Albert Einstein, in his Theory of Relativity, understood that the speed of light is absolute, can never be varied and is one of the most irreversible things in the universe. This means that time is a part of the universe, but to accommodate the precision of the speed of light, space and time must be flexible. It was Einstein’s teacher, Hermann Minkowski (1864–1909), who said that proper time was the distance between two events as measured by a clock that passes through both events, depending not only on the motion of the events but also on the motion of the clock itself. Coordinate time is the distance between the two events as measured by an observer. To make it super simple, let’s say that the former is the amount of time it takes for a running back to make a touchdown; the latter is how much time you think it took.

    Though it’s a considerable subject to study, time, according to today’s physicists, doesn’t flow or move forward, backward, or, really, anywhere. Time just is, existing in a four-dimensional spacetime continuum that we just need to trust is there, and (to blow your mind a little) the past, present, and future all exist at once within the continuum with no defined direction of travel. As if that isn't enough to absorb, there's this: time can dilate, depending on the movement of the observers of any particular event. If there are two sport fans watching that running back and one of them is behind a camera onfield, his personal perception of time will be different from that of the couch potato.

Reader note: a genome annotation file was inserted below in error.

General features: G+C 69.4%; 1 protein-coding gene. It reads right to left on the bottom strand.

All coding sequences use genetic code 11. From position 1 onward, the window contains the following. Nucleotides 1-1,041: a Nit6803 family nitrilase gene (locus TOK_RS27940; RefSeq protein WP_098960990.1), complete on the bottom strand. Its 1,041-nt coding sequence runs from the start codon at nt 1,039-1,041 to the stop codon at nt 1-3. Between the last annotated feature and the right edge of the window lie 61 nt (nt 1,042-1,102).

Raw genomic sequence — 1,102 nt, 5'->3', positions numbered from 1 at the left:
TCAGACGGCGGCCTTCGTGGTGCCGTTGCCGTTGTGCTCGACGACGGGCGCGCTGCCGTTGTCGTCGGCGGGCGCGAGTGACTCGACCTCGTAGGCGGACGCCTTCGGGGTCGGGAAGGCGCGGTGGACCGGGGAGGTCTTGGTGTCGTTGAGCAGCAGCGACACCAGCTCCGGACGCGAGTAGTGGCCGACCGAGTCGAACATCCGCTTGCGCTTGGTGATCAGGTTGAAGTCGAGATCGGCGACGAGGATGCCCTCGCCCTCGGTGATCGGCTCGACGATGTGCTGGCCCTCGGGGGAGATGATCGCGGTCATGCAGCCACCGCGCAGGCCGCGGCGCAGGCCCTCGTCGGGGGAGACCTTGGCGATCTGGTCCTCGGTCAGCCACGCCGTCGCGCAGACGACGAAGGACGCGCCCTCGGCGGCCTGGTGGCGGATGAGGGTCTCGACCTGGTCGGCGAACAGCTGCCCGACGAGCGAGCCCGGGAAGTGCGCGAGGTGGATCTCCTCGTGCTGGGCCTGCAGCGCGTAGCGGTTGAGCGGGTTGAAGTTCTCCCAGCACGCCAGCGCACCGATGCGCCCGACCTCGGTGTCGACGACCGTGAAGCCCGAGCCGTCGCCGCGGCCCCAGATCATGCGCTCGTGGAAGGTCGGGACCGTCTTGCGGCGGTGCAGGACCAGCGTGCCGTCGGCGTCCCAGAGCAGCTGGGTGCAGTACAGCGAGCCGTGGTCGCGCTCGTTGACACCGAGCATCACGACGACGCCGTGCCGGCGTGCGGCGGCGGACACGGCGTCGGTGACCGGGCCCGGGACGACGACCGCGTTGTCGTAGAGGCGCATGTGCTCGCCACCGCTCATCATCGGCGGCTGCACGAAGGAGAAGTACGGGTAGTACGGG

For everyday purposes, let’s assume that you want to know the time so you can set your DVR to record the game. There are websites you can find that will tell you exactly what time it is, but how do they know?